Now, if these screeners were merely paid for their work and had none of their art in either competition, would I be asking questions about possible improprieties? No. If the panel members of BMFAC had winnowed the entries and passed on finalists only to Professor Mandelbrot for judging -- and then included several fractals of his --would that process be acceptable? Yes. Even respectful -- as a gesture of courtesy to a judge -- one judge.

But 40% of the final product? In the case of the FU, which is a hybrid of a publishing venture mashed with a competition, the editors function as screeners, and then the bigwigs at the publishing house make the final call. Why not just pay the FU screeners strictly for their services -- and hire even more screeners as insurance against potential conflicts of interest? Even if one accepts WelshWench’s view that including a “single work” is “minimal compensation,” it’s worth noting that inclusion in FU also comes with a paycheck -- and editors can submit additional work of their own (beyond the one piece grandfathered in as "minimal" compensation) into the batch of “finalists” sent to the publishers. Obviously, it’s good to be a current or former editor at FU -- as seen by the astronomical acceptance rate for that diminutive group of four individuals.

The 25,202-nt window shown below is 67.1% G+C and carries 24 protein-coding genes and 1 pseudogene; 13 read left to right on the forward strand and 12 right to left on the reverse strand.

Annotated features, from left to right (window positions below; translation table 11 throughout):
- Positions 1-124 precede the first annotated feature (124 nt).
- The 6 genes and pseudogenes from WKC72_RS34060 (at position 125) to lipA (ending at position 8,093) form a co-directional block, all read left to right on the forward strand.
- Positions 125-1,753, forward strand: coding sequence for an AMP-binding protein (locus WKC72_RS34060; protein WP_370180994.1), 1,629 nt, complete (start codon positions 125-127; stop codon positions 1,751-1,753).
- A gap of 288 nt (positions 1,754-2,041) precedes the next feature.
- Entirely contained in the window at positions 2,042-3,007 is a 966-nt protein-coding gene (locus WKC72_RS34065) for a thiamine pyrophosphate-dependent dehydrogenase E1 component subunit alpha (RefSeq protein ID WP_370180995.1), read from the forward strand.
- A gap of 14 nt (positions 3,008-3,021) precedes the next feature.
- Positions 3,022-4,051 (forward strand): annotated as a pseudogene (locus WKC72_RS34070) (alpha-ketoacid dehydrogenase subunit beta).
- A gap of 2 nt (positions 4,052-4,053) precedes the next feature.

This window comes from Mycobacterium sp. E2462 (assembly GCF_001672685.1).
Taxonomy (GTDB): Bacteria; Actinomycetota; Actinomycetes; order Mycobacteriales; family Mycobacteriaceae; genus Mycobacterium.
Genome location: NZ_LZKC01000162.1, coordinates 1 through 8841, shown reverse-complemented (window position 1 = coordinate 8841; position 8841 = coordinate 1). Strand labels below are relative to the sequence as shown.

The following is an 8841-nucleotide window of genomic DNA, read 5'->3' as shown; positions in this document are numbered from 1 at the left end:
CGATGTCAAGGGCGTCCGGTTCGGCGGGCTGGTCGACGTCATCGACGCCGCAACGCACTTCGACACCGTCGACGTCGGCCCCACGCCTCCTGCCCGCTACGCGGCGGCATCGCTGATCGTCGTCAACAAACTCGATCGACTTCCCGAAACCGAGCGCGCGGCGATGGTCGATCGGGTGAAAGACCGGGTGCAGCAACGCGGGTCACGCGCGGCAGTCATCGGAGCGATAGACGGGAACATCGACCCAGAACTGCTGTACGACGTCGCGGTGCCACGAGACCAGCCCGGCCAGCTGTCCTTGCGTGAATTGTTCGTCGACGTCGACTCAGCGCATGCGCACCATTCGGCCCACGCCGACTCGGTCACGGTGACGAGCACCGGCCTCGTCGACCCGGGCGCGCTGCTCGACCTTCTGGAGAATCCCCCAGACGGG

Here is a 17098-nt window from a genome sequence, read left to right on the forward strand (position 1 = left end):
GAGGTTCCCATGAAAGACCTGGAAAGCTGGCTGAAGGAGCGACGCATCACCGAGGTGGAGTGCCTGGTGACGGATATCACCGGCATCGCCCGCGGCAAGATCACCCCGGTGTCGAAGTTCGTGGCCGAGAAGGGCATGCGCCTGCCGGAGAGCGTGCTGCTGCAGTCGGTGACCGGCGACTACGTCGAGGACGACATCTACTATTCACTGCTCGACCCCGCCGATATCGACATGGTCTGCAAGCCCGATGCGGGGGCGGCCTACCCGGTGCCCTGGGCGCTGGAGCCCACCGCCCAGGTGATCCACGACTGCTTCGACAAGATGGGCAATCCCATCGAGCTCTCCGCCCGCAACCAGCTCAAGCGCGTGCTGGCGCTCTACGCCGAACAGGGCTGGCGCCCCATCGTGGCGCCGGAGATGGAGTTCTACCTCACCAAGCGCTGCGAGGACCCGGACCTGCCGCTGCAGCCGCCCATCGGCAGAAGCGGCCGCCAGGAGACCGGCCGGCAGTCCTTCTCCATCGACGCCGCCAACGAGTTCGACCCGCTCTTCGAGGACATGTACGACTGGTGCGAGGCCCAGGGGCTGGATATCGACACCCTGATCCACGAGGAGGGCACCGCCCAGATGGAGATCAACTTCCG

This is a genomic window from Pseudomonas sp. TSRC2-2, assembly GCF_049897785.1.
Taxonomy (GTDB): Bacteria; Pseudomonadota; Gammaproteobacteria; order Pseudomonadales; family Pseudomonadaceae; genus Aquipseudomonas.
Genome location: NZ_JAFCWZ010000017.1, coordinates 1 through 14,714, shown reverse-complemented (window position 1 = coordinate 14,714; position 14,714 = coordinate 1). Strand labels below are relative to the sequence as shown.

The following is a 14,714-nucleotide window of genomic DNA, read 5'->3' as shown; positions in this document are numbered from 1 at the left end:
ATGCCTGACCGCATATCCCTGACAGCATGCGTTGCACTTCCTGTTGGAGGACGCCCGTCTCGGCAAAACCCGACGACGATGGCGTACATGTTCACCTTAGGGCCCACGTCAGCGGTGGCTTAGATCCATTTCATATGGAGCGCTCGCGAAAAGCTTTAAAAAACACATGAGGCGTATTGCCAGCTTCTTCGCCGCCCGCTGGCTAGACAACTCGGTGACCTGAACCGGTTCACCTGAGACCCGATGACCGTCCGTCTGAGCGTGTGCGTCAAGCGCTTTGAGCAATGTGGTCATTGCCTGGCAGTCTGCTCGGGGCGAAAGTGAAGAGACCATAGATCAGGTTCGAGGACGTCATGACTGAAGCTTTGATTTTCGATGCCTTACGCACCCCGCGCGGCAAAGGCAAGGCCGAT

BMFAC is worse because it’s grounded in being first and foremost a publicity package for the judges. It was set up to front an invitational exhibition (of Jones' buds) who then are given a blank check to mix their unjuried work with that of the judged-by-them "winners." Thus, the judges' art takes on a more prestigious glow as the distinction blurs between juried and self-selected pieces. WelshWench’s minimal compensation of one image per judge adds up quickly here -- especially since these judges aren’t content with just being shown in the same space as the innumerable web-based “prizewinners.” No, BMFAC judges insist upon the resume-packing (and probably more profitable in the long run) wallop of inclusion in the gallery exhibit. With a ratio of 10 judges to 15 “winners,” the judges swallow up almost half the walls -- and that’s before a single contest entry dribbles in. Talk about having your cake and eating it way beyond “minimal compensation.” The judges have front row, reserved seats that come with free backstage pass perks.